Dev and testing without certs and without https

Hello,

I use dockerized jitsi for my development. However I have not yet been able to figure out how to test it without requesting letsencrypt certs on all desktop and mobile browswer. Currently I am only able to test on desktop firefox on machine which runs jitsi (localhost) as firefox lets me bypass non-https warning.

Ideally I would like to test on chrome, safari and firefox on both desktop and mobile.

You need valid certs for mobile.

thanks @Freddie
Even for browsers on mobile? . I am not using mobile app.
There has to be some way for atleast development and testing

@damencho any idea on this?

Hello! I don’t know if this will help, but I’ve achieved serving an embedded Jitsi Iframe through HTTPS on my Vue / Spring Boot app by creating my own self-signed certificate inside a Linux machine using the Java keytool utility, and generating a .p12 certificate file and enabling HTTPS using the generated certificate from within my Spring Boot app’s server properties.

If you’re not using Spring Boot, you can also generate a self-signed certificate using openssl, prolly Google how to do it, but you can generate a .cert and .key file for use with NGINX, and reverse proxy HTTPS requests to your Dockerized app that is running on HTTP. It can be passed to a server block using ssl_certificate and ssl_certificate_key directives pointing to a path (can be relative to location of NGINX config, or absolute path), along with ssl keyword on your listen directive.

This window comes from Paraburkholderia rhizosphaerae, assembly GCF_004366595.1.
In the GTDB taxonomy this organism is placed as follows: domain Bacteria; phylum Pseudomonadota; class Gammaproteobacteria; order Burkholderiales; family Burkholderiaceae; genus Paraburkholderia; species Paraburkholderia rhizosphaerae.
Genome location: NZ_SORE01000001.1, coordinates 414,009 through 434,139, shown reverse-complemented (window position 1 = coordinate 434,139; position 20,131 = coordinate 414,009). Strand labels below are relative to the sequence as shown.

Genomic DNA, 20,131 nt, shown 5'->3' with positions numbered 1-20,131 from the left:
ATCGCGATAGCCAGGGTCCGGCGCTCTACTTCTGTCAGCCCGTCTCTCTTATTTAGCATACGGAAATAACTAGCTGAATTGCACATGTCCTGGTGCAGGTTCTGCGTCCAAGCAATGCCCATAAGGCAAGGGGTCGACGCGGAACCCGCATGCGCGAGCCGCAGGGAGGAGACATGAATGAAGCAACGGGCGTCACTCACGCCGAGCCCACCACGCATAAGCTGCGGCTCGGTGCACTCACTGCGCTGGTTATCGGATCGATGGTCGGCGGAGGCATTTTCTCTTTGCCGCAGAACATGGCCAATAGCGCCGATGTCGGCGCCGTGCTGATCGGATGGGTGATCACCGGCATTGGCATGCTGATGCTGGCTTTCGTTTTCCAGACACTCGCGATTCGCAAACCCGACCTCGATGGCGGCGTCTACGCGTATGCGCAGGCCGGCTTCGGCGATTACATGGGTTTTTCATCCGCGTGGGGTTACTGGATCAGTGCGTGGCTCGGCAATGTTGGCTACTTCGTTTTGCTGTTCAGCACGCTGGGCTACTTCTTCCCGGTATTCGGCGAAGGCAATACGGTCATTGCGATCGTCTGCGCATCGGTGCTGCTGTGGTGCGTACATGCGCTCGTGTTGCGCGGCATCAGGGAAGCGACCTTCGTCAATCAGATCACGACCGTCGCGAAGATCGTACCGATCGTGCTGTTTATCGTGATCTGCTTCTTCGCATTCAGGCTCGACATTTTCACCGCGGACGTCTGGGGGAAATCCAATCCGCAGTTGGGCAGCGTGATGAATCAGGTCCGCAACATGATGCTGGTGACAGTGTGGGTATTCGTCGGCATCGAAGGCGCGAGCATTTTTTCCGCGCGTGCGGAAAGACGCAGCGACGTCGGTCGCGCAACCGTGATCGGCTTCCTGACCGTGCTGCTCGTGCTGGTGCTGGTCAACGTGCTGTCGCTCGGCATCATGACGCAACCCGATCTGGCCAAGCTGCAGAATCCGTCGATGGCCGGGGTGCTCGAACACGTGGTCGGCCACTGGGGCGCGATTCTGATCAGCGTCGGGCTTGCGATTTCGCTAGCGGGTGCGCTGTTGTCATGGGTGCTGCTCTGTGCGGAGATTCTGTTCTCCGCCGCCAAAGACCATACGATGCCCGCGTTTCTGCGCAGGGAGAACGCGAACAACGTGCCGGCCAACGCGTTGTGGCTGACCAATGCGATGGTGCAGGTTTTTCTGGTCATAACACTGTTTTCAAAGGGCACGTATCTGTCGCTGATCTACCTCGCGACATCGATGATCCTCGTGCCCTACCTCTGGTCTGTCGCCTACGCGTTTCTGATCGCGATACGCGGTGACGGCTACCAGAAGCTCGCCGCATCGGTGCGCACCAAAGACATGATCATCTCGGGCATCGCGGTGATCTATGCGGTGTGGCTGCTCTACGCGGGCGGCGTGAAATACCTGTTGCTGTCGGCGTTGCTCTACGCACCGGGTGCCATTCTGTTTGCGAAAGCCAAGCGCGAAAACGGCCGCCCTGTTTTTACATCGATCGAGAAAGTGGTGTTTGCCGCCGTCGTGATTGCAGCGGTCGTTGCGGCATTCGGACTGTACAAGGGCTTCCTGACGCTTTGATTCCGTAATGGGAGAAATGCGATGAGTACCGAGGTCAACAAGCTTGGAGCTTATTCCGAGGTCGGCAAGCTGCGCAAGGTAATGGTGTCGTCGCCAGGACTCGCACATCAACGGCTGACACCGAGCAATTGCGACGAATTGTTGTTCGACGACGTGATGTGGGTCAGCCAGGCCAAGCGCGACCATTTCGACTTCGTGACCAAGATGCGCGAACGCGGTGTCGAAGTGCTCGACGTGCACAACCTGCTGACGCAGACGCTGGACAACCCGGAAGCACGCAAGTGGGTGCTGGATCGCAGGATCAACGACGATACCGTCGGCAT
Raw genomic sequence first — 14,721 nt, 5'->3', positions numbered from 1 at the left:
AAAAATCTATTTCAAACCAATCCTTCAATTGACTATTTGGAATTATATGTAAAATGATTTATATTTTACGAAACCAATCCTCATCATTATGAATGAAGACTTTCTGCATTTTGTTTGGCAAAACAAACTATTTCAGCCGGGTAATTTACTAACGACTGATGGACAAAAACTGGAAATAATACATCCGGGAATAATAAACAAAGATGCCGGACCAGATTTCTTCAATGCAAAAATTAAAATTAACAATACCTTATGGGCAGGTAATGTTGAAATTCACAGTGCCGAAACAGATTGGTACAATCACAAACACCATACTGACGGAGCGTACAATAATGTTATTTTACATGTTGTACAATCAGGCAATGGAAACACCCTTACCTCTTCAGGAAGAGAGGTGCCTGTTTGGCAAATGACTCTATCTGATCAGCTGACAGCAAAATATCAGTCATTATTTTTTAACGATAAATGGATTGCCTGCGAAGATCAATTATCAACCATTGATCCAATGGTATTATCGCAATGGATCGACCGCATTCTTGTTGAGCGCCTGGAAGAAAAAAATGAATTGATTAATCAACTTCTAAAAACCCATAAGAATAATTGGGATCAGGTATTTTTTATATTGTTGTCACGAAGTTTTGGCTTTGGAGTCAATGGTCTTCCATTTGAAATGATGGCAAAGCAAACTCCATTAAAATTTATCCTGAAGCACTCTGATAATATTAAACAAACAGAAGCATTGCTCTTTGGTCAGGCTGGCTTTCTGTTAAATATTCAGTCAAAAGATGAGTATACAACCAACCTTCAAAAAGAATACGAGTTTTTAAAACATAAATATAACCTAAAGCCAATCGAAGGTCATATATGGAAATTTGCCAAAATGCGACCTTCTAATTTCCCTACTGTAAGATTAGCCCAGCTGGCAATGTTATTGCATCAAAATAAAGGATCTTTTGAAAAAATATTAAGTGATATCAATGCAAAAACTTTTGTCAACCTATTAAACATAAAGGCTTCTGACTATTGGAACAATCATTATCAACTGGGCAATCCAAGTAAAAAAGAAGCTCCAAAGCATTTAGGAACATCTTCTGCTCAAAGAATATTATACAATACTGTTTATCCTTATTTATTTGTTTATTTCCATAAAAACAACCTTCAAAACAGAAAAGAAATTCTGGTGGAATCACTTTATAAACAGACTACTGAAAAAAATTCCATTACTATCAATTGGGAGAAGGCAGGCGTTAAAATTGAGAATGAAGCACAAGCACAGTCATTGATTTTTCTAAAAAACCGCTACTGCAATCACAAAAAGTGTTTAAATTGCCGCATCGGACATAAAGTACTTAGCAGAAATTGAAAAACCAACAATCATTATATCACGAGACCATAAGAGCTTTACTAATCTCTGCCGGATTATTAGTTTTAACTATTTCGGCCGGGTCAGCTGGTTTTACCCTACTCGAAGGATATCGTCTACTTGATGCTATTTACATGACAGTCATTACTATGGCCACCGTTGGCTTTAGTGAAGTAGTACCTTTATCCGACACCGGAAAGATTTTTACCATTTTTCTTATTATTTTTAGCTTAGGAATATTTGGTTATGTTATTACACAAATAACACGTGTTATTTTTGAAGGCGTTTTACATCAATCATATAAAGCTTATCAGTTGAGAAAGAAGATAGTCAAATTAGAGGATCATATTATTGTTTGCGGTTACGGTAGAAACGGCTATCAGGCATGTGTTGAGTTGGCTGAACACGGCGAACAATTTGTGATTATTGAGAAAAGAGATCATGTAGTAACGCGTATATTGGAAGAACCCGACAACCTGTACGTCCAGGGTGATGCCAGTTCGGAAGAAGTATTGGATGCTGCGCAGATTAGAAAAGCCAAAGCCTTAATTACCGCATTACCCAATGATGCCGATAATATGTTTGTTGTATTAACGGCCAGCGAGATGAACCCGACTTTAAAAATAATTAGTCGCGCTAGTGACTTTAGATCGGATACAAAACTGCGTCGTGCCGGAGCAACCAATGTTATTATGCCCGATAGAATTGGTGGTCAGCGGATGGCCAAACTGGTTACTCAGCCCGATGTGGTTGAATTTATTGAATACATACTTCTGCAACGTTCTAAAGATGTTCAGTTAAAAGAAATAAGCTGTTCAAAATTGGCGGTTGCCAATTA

For reference, here is my config to reverse proxy HTTPS requests and WSS connections in a particular port (8082 in this case) to a different app, Ant Media Server, which is hosted on HTTP on port 5080. Probably same simple might apply, except you would change the proxy_pass to the IP address / domain name with port number of your Dockerized app.

http {
    server {
        listen 443 ssl;
        server_name localhost;
        gzip off;
        proxy_max_temp_file_size 0;
        ssl_certificate ./ssl/eagmpoc.pem;
        ssl_certificate_key ./ssl/eagmpoc.key;
        proxy_buffering off;
    }
    server {
        listen 8082 ssl;
        server_name antmedia;
        gzip off;
        proxy_max_temp_file_size 0;
        ssl_certificate ./ssl/eagmpoc.pem;
        ssl_certificate_key ./ssl/eagmpoc.key;

        ssl_session_timeout 5m;
        ssl_protocols TLSV1.1 TLSV1.2 TLSV1.3;

        ssl_ciphers HIGH:!aNULL:!MD5;
        ssl_prefer_server_ciphers on;

        location / {
            proxy_set_header X-Real-IP $remote_addr;
            proxy_set_header X-Forwarded-For $proxy_add_x_forwarded_for;
            proxy_set_header HOST $http_host;
            proxy_connect_timeout  600s;
            proxy_send_timeout  600s;
            proxy_read_timeout  600s;
            fastcgi_send_timeout 600s;
            fastcgi_read_timeout 600s;
            proxy_http_version 1.1;
            proxy_set_header Upgrade $http_upgrade;
            proxy_set_header Connection "upgrade";
            proxy_set_header Connection "";
            proxy_pass http://localhost:5080;
        }

    }
}
events{

}

NOTE: NGINX requires the main server listening on port 443 to be enabled with SSL in order to define other servers with SSL enabled that are running on non-standard ports (5080 for instance).

Also, you could possibly include in your Dockerized setup a custom NGINX config passed to the NGINX Dockerfile image / container to achieve something similar to having your app on HTTPS using a self-signed SSL certificate.

As for whether it’s possible to not have HTTPS enabled – I don’t think so. Browsers’ default security behavior, especially mobile browsers, is to block camera and mic permissions when on a standard HTTP-hosted site. I don’t know why, but this is something you have to deal with. :frowning: